High percentage of fluoride in water has wrought havoc in a cluster of villages in Unnao district, says a report prepared by the Jal Nigam. The report quotes WHO specifications which place the permissible limit at only 1 mg per litre.
In these villages, however, the presence is as high as 7 mg at the highest level and 2.90 mg at the lowest. Steady consumption of fluoride water, says Arati Lalchandani, a city based doctor, affects both nerves and the bones and gradually makes movement and bending of limbs extremely difficult.
In fact the situation is so bad in Siraha Khera, a village 70 kilometres from here, that angry villagers initially refused to speak to this correspondent. Said Ram Pyare, ” people do not want to give their daughters in marriage nor do they accept our daughters as bride”. Sixty year old Babadeen, barely able to stand on his badly twisted limbs, grimaced and said that he was forced to drink the water because there was no alternative. Fifteen year old Jagdish, his body badly disfigured, tersely said he did not need anyone’s sympathy while fifty year old Chandrakali lamented that though a steady stream of officials and experts continue to visit the village, nobody had come up with a solution as yet.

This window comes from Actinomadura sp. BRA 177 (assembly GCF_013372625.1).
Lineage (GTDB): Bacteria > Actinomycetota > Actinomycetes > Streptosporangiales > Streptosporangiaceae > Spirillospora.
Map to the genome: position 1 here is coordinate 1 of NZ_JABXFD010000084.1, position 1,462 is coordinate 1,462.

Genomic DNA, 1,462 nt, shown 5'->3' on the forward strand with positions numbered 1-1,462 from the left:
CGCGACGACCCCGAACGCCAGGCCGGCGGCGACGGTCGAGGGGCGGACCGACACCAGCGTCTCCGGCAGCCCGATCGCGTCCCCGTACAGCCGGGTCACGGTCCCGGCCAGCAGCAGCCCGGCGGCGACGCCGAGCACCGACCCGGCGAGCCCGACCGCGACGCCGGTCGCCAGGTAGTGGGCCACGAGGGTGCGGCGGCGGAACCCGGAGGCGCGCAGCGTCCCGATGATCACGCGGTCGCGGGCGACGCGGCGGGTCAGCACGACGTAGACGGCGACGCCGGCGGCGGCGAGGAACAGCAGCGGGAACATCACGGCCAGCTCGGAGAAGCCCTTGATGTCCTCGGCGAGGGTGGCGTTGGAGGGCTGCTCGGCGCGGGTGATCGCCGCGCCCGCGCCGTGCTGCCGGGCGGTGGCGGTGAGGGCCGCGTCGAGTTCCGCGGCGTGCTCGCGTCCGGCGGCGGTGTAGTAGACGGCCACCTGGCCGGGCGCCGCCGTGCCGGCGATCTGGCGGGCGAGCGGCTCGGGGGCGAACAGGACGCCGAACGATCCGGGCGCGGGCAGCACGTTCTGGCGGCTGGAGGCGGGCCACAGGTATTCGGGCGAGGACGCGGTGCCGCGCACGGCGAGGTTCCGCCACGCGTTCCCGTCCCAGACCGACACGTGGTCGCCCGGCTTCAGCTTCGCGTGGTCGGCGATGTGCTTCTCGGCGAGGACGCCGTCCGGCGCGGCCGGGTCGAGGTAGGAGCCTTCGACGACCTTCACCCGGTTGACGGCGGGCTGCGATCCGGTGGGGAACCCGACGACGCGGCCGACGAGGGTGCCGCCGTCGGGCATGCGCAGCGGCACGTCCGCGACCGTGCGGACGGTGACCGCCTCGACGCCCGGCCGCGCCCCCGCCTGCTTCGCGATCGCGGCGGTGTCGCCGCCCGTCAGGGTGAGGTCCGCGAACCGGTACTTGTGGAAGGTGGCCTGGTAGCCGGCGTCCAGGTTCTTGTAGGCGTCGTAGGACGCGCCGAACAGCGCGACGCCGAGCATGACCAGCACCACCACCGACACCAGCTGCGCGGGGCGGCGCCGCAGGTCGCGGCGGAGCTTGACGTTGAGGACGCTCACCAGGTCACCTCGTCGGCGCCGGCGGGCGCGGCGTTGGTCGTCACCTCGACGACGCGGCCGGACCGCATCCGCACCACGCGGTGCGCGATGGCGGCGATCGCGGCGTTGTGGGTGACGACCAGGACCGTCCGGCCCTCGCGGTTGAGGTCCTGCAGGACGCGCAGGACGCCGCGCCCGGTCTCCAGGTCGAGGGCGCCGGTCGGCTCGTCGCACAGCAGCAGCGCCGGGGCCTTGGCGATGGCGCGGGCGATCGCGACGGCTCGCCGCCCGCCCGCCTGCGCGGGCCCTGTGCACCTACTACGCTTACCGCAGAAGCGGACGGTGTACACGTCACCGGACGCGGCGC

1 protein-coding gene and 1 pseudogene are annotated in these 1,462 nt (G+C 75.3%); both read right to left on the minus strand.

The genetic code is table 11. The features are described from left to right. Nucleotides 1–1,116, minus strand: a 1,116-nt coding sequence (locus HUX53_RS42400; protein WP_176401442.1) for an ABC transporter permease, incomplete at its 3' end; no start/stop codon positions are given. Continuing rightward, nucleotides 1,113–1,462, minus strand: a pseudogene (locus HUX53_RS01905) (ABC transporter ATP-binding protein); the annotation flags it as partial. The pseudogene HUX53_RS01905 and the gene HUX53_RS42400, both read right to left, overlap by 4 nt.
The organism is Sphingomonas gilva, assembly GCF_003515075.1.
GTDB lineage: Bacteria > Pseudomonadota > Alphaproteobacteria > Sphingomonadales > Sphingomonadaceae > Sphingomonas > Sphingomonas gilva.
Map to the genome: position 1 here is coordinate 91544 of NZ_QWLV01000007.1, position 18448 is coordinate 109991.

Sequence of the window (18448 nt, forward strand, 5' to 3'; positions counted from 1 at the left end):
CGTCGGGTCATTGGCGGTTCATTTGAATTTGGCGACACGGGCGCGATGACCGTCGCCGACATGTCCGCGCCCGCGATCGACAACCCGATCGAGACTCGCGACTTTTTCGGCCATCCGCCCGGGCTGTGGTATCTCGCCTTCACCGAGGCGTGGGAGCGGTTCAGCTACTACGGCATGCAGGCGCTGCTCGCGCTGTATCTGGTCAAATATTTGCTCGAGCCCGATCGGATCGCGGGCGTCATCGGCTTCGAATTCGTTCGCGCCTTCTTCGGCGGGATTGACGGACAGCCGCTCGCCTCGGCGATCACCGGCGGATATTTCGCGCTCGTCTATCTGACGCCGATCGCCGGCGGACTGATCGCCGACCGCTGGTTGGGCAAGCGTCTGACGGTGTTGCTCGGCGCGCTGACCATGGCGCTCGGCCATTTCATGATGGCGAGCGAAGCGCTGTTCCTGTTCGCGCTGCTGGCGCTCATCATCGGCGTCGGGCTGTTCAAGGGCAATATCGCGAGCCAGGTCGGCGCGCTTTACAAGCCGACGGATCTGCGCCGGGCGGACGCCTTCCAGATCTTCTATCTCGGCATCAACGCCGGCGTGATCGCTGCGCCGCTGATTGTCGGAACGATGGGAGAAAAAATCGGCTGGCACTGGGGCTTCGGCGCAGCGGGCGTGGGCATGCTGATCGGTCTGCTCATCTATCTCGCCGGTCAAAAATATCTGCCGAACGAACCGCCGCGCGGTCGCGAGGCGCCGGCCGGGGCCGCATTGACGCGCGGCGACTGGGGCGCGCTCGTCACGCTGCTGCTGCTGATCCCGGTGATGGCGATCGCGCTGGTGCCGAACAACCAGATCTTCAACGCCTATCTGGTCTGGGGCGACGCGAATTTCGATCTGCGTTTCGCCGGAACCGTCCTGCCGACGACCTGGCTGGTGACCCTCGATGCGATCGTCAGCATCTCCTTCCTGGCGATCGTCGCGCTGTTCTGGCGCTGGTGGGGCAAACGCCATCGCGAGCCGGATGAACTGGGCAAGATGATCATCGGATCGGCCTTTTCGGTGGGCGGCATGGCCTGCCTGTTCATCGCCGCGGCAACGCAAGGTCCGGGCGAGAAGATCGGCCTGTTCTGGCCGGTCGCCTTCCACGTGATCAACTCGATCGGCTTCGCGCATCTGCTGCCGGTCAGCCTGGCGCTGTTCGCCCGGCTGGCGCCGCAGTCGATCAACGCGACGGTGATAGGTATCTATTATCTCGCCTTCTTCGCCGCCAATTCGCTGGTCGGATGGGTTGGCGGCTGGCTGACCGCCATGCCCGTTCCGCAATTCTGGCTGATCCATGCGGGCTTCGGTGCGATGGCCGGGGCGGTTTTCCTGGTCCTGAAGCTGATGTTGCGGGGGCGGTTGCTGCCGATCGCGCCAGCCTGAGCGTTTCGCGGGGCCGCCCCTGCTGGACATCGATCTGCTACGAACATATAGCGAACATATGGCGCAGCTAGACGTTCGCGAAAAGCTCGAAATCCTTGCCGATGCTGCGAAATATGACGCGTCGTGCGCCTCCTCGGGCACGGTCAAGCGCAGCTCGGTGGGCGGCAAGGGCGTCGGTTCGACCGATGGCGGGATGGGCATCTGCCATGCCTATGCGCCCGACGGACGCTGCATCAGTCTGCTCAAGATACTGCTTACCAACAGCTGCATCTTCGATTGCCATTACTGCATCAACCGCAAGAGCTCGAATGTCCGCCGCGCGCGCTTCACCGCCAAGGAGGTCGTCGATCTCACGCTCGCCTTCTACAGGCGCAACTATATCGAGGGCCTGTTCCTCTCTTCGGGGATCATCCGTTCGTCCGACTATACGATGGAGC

All attempts to defluoride the water have met with very little success. The National Water Mission had launched a scheme a decade ago and a defluoridation plant was also set up at village Mirrakala. But the plant has been lying idle for the last ten months ever since power cables were stolen. The process of defluoridation consists of using bleaching powder and chemical treatment and experts said that individuals could not possibly carry it out.
The fluoride content is affecting animals and also destroying crops. According to Dr Ashok Agarwal of the Soil Science department of Chandrashekhar Azad University, consumption of fluoride over long spells could lead to permanent disabilities as well. Dr Agarwal, who has recently conducted a study, claimed to have apprised state government agencies of the alarming development.